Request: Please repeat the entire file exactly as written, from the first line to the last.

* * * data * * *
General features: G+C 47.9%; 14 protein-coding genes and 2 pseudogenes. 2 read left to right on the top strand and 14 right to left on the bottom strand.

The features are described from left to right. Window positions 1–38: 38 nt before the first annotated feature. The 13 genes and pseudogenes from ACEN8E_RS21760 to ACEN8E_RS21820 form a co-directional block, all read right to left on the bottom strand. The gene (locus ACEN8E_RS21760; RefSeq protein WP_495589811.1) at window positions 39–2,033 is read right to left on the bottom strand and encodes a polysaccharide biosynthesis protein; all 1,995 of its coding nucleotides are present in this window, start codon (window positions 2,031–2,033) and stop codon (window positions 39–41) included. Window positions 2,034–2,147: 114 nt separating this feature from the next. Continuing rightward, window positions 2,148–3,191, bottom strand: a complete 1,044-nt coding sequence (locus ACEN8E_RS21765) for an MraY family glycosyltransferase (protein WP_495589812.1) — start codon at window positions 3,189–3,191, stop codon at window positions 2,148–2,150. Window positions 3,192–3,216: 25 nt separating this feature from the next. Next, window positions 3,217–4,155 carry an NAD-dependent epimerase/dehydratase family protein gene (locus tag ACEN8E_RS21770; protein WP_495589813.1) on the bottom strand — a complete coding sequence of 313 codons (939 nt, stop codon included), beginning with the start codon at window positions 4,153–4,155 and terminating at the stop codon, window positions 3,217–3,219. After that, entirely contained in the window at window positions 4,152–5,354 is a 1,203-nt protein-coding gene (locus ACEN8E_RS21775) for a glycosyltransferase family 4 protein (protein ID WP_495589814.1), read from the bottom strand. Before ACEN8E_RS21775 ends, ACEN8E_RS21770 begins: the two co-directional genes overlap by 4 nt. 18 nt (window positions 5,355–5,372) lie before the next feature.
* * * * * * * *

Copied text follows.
General features: G+C 47.9%; 14 protein-coding genes and 2 pseudogenes. 2 read left to right on the top strand and 14 right to left on the bottom strand.

The features are described from left to right. Window positions 1–38: 38 nt before the first annotated feature. The 13 genes and pseudogenes from ACEN8E_RS21760 to ACEN8E_RS21820 form a co-directional block, all read right to left on the bottom strand. The gene (locus ACEN8E_RS21760; RefSeq protein WP_495589811.1) at window positions 39–2,033 is read right to left on the bottom strand and encodes a polysaccharide biosynthesis protein; all 1,995 of its coding nucleotides are present in this window, start codon (window positions 2,031–2,033) and stop codon (window positions 39–41) included. Window positions 2,034–2,147: 114 nt separating this feature from the next. Continuing rightward, window positions 2,148–3,191, bottom strand: a complete 1,044-nt coding sequence (locus ACEN8E_RS21765) for an MraY family glycosyltransferase (protein WP_495589812.1) — start codon at window positions 3,189–3,191, stop codon at window positions 2,148–2,150. Window positions 3,192–3,216: 25 nt separating this feature from the next. Next, window positions 3,217–4,155 carry an NAD-dependent epimerase/dehydratase family protein gene (locus tag ACEN8E_RS21770; protein WP_495589813.1) on the bottom strand — a complete coding sequence of 313 codons (939 nt, stop codon included), beginning with the start codon at window positions 4,153–4,155 and terminating at the stop codon, window positions 3,217–3,219. After that, entirely contained in the window at window positions 4,152–5,354 is a 1,203-nt protein-coding gene (locus ACEN8E_RS21775) for a glycosyltransferase family 4 protein (protein ID WP_495589814.1), read from the bottom strand. Before ACEN8E_RS21775 ends, ACEN8E_RS21770 begins: the two co-directional genes overlap by 4 nt. 18 nt (window positions 5,355–5,372) lie before the next feature.